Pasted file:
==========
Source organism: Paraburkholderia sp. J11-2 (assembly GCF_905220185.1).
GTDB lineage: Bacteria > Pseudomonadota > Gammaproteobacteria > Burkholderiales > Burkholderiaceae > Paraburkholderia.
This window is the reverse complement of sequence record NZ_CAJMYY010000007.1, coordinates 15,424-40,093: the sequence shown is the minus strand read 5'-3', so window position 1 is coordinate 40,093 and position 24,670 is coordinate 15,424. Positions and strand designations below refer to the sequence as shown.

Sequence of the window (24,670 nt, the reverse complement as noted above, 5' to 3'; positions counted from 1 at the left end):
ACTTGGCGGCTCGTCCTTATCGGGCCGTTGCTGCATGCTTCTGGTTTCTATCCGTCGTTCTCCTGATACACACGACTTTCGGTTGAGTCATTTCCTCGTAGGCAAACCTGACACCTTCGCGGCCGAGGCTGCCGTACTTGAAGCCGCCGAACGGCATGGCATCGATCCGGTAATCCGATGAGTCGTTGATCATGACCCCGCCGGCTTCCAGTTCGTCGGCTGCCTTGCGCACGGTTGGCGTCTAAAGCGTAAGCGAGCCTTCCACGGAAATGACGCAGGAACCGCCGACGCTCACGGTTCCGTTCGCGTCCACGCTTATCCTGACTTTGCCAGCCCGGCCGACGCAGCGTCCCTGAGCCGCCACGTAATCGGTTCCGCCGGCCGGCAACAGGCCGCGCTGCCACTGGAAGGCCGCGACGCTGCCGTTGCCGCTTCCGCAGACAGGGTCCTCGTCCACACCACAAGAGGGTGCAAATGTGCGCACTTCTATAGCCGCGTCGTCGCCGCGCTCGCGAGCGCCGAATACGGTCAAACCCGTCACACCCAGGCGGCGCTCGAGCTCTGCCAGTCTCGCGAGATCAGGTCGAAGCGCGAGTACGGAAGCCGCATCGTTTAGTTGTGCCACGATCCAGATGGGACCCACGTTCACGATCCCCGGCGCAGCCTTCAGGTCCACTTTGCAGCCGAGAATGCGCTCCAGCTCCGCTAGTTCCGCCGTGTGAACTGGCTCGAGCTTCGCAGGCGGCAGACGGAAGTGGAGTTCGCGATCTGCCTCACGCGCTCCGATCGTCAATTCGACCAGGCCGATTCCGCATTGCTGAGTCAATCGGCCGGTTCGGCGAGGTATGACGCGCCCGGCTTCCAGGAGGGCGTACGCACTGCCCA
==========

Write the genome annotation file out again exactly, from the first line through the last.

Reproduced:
Source organism: Paraburkholderia sp. J11-2 (assembly GCF_905220185.1).
GTDB lineage: Bacteria > Pseudomonadota > Gammaproteobacteria > Burkholderiales > Burkholderiaceae > Paraburkholderia.
This window is the reverse complement of sequence record NZ_CAJMYY010000007.1, coordinates 15,424-40,093: the sequence shown is the minus strand read 5'-3', so window position 1 is coordinate 40,093 and position 24,670 is coordinate 15,424. Positions and strand designations below refer to the sequence as shown.

Sequence of the window (24,670 nt, the reverse complement as noted above, 5' to 3'; positions counted from 1 at the left end):
ACTTGGCGGCTCGTCCTTATCGGGCCGTTGCTGCATGCTTCTGGTTTCTATCCGTCGTTCTCCTGATACACACGACTTTCGGTTGAGTCATTTCCTCGTAGGCAAACCTGACACCTTCGCGGCCGAGGCTGCCGTACTTGAAGCCGCCGAACGGCATGGCATCGATCCGGTAATCCGATGAGTCGTTGATCATGACCCCGCCGGCTTCCAGTTCGTCGGCTGCCTTGCGCACGGTTGGCGTCTAAAGCGTAAGCGAGCCTTCCACGGAAATGACGCAGGAACCGCCGACGCTCACGGTTCCGTTCGCGTCCACGCTTATCCTGACTTTGCCAGCCCGGCCGACGCAGCGTCCCTGAGCCGCCACGTAATCGGTTCCGCCGGCCGGCAACAGGCCGCGCTGCCACTGGAAGGCCGCGACGCTGCCGTTGCCGCTTCCGCAGACAGGGTCCTCGTCCACACCACAAGAGGGTGCAAATGTGCGCACTTCTATAGCCGCGTCGTCGCCGCGCTCGCGAGCGCCGAATACGGTCAAACCCGTCACACCCAGGCGGCGCTCGAGCTCTGCCAGTCTCGCGAGATCAGGTCGAAGCGCGAGTACGGAAGCCGCATCGTTTAGTTGTGCCACGATCCAGATGGGACCCACGTTCACGATCCCCGGCGCAGCCTTCAGGTCCACTTTGCAGCCGAGAATGCGCTCCAGCTCCGCTAGTTCCGCCGTGTGAACTGGCTCGAGCTTCGCAGGCGGCAGACGGAAGTGGAGTTCGCGATCTGCCTCACGCGCTCCGATCGTCAATTCGACCAGGCCGATTCCGCATTGCTGAGTCAATCGGCCGGTTCGGCGAGGTATGACGCGCCCGGCTTCCAGGAGGGCGTACGCACTGCCCA